The Introvert's Guide to
Business Small Talk
by Marcia Yudkin
an introvert, you probably dislike,
disdain and possibly even dread small
talk. Little nuggets of meaninglessness
do not roll off your tongue. You don't
enjoy people tossing dialogue at you and
expecting you to carry the conversation
along. You don't appreciate throwaway
remarks like "How are you?" that could
be taken as deep but are intended as
superficial. And because society defines
being able to talk in any situation as
the normal, decent way to be, you most
likely regard yourself as deficient for
not instinctively knowing how to play
Self-appointed pundits tell us that
small talk has an important human
function. It greases the way for genuine
social and business exchange. The words
themselves don't matter much. They help
establish a connection, much the way
that animals sniff each other out before
they romp ahead as friends.
To introverts, however, words do matter.
Insincerity feels both unnecessary and wrong.
Superficiality seems false. Think of important
scenes in your life where you met someone who
turned out to be a lifelong close friend, a
mentor or a business confidant. Chances are, you
connected right from the beginning, with words
that weren't about the weather, or the Patriots,
or the food, but about something vital you had
Personal Branding for Introverts
So here's what I
say. You don't have to engage in small talk.
Just don't do it.
actually two ways to refrain from small talk.
Both of them unbalance the extrovert who is
trying to get you to behave like them. And
that's a good thing, from where I sit. You send
the signal that you want to be understood on
your own terms.
Method #1 is
saying nothing in reply. Simply smile. I did
this in the library the other day, when the
woman checking out my books chatted, chatted,
chatted at me. "Ooh, you look very outdoorsy
today." I did not let myself be goaded into
saying something personal in reply. The smile
communicated that this was not a hostile move on
my part, that I meant no harm. I just stood my
Be sure to
accompany your silence with a reasonably genuine
smile rather than a smirk, a sulk or a scowl.
The man or woman who doesn't initiate or respond
with small talk often acquires an aura of power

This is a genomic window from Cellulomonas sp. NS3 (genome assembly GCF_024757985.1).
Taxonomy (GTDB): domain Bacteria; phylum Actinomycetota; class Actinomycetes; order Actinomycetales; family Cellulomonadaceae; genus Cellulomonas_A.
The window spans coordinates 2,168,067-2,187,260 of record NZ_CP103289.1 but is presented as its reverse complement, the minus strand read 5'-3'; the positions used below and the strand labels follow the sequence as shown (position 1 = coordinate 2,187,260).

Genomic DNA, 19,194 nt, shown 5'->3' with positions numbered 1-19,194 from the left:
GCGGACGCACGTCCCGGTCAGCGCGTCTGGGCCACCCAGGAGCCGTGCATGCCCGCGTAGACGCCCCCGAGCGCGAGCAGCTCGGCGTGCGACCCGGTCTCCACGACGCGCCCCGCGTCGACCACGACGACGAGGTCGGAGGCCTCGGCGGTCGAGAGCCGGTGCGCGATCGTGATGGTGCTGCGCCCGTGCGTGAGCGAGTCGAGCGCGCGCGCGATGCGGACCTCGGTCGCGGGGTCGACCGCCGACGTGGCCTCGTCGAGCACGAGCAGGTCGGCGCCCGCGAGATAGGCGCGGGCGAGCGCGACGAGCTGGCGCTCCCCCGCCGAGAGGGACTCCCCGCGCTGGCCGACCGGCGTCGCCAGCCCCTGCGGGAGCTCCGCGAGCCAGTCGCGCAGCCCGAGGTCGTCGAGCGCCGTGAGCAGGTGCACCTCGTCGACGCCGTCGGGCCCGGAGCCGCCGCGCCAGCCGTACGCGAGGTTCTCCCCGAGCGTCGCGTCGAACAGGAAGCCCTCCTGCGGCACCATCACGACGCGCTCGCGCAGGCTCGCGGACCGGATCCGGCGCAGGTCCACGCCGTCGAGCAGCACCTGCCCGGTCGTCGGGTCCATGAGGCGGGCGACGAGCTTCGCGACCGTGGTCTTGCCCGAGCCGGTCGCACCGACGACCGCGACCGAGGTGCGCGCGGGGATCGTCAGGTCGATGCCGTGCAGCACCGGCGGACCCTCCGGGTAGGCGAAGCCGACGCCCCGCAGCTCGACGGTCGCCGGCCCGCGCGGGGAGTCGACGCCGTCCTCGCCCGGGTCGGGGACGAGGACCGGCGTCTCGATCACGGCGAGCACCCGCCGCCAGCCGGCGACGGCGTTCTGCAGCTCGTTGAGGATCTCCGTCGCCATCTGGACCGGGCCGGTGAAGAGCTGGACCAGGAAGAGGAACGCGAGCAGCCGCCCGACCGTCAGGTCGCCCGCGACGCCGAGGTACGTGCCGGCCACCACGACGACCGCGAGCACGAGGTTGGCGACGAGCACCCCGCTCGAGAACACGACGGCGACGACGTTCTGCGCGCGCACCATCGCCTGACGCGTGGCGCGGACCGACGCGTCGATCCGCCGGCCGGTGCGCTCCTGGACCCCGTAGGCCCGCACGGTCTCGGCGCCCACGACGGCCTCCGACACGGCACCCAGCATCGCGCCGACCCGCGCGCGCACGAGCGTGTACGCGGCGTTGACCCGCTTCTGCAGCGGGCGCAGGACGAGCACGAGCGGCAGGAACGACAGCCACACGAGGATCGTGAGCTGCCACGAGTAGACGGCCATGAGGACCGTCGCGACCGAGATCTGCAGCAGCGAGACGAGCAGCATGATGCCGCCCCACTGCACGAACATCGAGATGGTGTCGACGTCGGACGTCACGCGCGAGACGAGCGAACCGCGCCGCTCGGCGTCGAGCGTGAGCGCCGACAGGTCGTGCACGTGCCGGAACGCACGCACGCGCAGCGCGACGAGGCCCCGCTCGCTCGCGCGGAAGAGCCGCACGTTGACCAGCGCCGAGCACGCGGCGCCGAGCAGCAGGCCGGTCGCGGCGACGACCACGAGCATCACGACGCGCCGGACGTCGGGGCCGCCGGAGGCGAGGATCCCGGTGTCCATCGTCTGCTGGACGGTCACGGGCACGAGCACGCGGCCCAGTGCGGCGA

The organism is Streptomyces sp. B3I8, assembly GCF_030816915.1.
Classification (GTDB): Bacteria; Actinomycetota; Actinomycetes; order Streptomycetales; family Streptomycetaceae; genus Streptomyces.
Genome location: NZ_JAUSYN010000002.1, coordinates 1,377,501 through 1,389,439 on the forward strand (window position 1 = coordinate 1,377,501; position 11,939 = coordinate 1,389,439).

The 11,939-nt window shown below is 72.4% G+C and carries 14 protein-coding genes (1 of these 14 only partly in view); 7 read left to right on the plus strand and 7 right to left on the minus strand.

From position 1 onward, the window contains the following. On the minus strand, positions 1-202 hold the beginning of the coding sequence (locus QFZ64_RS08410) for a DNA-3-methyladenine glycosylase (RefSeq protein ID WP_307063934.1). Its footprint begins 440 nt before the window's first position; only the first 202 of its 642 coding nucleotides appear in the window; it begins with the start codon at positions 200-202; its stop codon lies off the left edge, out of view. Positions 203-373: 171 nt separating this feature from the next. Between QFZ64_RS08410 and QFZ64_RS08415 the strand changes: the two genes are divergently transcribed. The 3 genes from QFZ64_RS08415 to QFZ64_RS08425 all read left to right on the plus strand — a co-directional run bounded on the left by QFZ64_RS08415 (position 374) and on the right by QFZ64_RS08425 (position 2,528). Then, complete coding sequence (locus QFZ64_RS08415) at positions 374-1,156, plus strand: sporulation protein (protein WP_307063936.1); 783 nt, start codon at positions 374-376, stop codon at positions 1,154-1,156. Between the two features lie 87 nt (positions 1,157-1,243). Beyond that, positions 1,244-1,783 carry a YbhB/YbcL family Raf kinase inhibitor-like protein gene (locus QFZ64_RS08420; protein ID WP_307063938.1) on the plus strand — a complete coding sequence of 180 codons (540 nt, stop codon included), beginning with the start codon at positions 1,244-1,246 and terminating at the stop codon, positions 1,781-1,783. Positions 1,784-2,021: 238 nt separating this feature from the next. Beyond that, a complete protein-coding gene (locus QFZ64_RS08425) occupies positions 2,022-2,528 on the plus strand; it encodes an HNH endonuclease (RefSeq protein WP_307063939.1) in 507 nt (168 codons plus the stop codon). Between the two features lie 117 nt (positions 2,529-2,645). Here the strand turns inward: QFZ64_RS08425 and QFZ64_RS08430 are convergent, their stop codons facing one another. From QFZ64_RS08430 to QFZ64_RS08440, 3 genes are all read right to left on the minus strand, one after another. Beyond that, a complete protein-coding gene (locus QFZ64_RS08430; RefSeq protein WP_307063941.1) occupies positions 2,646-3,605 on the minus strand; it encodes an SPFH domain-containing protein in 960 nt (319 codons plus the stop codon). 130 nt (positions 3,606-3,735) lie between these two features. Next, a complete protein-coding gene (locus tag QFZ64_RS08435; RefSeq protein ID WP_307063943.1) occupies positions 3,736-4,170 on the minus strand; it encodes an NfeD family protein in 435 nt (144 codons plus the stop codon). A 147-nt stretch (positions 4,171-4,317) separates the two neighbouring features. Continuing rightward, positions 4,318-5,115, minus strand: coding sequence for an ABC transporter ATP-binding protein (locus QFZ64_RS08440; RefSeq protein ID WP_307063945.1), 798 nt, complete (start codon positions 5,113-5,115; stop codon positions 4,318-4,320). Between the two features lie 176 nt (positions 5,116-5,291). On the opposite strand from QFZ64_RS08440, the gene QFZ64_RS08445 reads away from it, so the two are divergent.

and mystery in others' eyes. Think of Clint
Eastwood, Greta Garbo, Calvin Coolidge or Emily
Dickinson. You're not nasty, unfriendly or
arrogant when you smile and say nothing. Just
self-contained and reserved.
Method #2 also
signals that you don't play the game. Instead of
exchanging banter, you say something meaningful,
something you would say to a friend or something
that invites a heart-to-heart reply.
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Let's say you're
at a networking event. You see someone standing
alone, clinking the ice cubes in her drink. You
walk over and say, "I always feel uncomfortable
coming to these things. How about you?" An
extrovert might be taken aback at this opening,
but another introvert will usually light up and
respond in kind.
Or you open with,
"I'm thinking about trying social media. What
works for you?" Here you've skipped the
banalities and leap right into a genuine talk
about experiences and perspectives.
Unless you enjoy
being a hermit, living in society involves
meeting social expectations to a certain extent.
Most introverts don't mind getting a nice
haircut and wearing deodorant to the office, to
avoid offending others. But when it comes to
connecting with strangers and acquaintances, you
don't have to pretend you're an extrovert.
Follow your own natural tendencies, not theirs.
Your marketing mentor,
P.S. If you're an introvert and could use
intensive feedback and guidance on your
branding, web site, marketing strategy or a
publication project, come work with me
one-on-one next spring on Maui. Your retreat is
structured so you have ample time to relax on
the beach and tour the island, too - and most
likely, your whole trip is tax deductible.
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And be sure to download the free
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